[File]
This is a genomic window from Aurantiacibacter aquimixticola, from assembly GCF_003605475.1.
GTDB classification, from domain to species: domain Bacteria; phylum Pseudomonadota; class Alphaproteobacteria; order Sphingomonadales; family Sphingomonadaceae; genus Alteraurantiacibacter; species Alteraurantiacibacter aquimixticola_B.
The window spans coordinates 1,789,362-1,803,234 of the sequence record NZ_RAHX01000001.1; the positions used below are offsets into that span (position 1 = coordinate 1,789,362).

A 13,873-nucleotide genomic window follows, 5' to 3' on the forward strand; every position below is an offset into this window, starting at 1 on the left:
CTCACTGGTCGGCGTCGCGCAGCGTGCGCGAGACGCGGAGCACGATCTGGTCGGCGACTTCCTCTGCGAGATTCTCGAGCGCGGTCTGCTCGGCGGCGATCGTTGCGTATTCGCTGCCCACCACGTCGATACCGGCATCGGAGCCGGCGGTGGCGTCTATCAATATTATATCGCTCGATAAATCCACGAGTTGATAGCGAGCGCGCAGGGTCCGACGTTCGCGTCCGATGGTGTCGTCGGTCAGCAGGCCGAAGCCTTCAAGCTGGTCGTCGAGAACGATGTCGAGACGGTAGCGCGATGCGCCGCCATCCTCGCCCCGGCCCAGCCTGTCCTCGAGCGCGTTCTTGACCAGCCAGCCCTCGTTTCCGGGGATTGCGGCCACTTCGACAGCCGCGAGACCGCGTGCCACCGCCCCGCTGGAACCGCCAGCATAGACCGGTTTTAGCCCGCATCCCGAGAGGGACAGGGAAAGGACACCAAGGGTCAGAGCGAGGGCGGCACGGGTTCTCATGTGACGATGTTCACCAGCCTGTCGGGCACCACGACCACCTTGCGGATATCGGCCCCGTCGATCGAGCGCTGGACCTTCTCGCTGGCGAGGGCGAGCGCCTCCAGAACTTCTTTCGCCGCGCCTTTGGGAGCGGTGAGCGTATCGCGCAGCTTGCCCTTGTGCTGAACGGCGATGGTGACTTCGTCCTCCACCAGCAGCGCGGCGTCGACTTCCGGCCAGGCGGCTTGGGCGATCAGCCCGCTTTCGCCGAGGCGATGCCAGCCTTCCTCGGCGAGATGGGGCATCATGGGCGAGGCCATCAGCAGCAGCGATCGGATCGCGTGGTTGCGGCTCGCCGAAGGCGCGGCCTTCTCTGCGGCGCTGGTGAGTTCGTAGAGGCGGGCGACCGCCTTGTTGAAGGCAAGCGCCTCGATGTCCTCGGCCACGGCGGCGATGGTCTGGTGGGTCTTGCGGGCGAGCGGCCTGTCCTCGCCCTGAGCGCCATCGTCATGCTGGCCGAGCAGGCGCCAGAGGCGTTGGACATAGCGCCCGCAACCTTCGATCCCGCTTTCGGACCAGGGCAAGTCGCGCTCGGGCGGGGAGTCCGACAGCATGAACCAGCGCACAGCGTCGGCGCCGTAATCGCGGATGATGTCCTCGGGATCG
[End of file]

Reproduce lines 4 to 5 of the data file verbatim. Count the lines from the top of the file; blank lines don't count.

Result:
A 13,873-nucleotide genomic window follows, 5' to 3' on the forward strand; every position below is an offset into this window, starting at 1 on the left:
CTCACTGGTCGGCGTCGCGCAGCGTGCGCGAGACGCGGAGCACGATCTGGTCGGCGACTTCCTCTGCGAGATTCTCGAGCGCGGTCTGCTCGGCGGCGATCGTTGCGTATTCGCTGCCCACCACGTCGATACCGGCATCGGAGCCGGCGGTGGCGTCTATCAATATTATATCGCTCGATAAATCCACGAGTTGATAGCGAGCGCGCAGGGTCCGACGTTCGCGTCCGATGGTGTCGTCGGTCAGCAGGCCGAAGCCTTCAAGCTGGTCGTCGAGAACGATGTCGAGACGGTAGCGCGATGCGCCGCCATCCTCGCCCCGGCCCAGCCTGTCCTCGAGCGCGTTCTTGACCAGCCAGCCCTCGTTTCCGGGGATTGCGGCCACTTCGACAGCCGCGAGACCGCGTGCCACCGCCCCGCTGGAACCGCCAGCATAGACCGGTTTTAGCCCGCATCCCGAGAGGGACAGGGAAAGGACACCAAGGGTCAGAGCGAGGGCGGCACGGGTTCTCATGTGACGATGTTCACCAGCCTGTCGGGCACCACGACCACCTTGCGGATATCGGCCCCGTCGATCGAGCGCTGGACCTTCTCGCTGGCGAGGGCGAGCGCCTCCAGAACTTCTTTCGCCGCGCCTTTGGGAGCGGTGAGCGTATCGCGCAGCTTGCCCTTGTGCTGAACGGCGATGGTGACTTCGTCCTCCACCAGCAGCGCGGCGTCGACTTCCGGCCAGGCGGCTTGGGCGATCAGCCCGCTTTCGCCGAGGCGATGCCAGCCTTCCTCGGCGAGATGGGGCATCATGGGCGAGGCCATCAGCAGCAGCGATCGGATCGCGTGGTTGCGGCTCGCCGAAGGCGCGGCCTTCTCTGCGGCGCTGGTGAGTTCGTAGAGGCGGGCGACCGCCTTGTTGAAGGCAAGCGCCTCGATGTCCTCGGCCACGGCGGCGATGGTCTGGTGGGTCTTGCGGGCGAGCGGCCTGTCCTCGCCCTGAGCGCCATCGTCATGCTGGCCGAGCAGGCGCCAGAGGCGTTGGACATAGCGCCCGCAACCTTCGATCCCGCTTTCGGACCAGGGCAAGTCGCGCTCGGGCGGGGAGTCCGACAGCATGAACCAGCGCACAGCGTCGGCGCCGTAATCGCGGATGATGTCCTCGGGATCG